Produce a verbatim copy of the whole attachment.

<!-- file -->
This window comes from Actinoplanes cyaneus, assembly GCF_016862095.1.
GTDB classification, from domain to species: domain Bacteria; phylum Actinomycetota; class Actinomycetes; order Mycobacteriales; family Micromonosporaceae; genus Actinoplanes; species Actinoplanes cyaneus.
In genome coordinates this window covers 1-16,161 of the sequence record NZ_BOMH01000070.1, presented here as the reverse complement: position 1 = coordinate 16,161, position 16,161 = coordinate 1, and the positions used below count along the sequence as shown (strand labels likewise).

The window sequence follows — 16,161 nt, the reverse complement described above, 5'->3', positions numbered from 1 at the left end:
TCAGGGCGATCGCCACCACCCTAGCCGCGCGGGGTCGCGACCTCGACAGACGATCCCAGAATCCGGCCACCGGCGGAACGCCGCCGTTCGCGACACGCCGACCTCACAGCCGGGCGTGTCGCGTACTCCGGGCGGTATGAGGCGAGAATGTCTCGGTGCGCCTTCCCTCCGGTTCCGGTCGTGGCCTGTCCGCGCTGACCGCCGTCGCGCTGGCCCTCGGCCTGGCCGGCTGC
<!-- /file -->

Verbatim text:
This window comes from Actinoplanes cyaneus, assembly GCF_016862095.1.
GTDB classification, from domain to species: domain Bacteria; phylum Actinomycetota; class Actinomycetes; order Mycobacteriales; family Micromonosporaceae; genus Actinoplanes; species Actinoplanes cyaneus.
In genome coordinates this window covers 1-16,161 of the sequence record NZ_BOMH01000070.1, presented here as the reverse complement: position 1 = coordinate 16,161, position 16,161 = coordinate 1, and the positions used below count along the sequence as shown (strand labels likewise).

The window sequence follows — 16,161 nt, the reverse complement described above, 5'->3', positions numbered from 1 at the left end:
TCAGGGCGATCGCCACCACCCTAGCCGCGCGGGGTCGCGACCTCGACAGACGATCCCAGAATCCGGCCACCGGCGGAACGCCGCCGTTCGCGACACGCCGACCTCACAGCCGGGCGTGTCGCGTACTCCGGGCGGTATGAGGCGAGAATGTCTCGGTGCGCCTTCCCTCCGGTTCCGGTCGTGGCCTGTCCGCGCTGACCGCCGTCGCGCTGGCCCTCGGCCTGGCCGGCTGC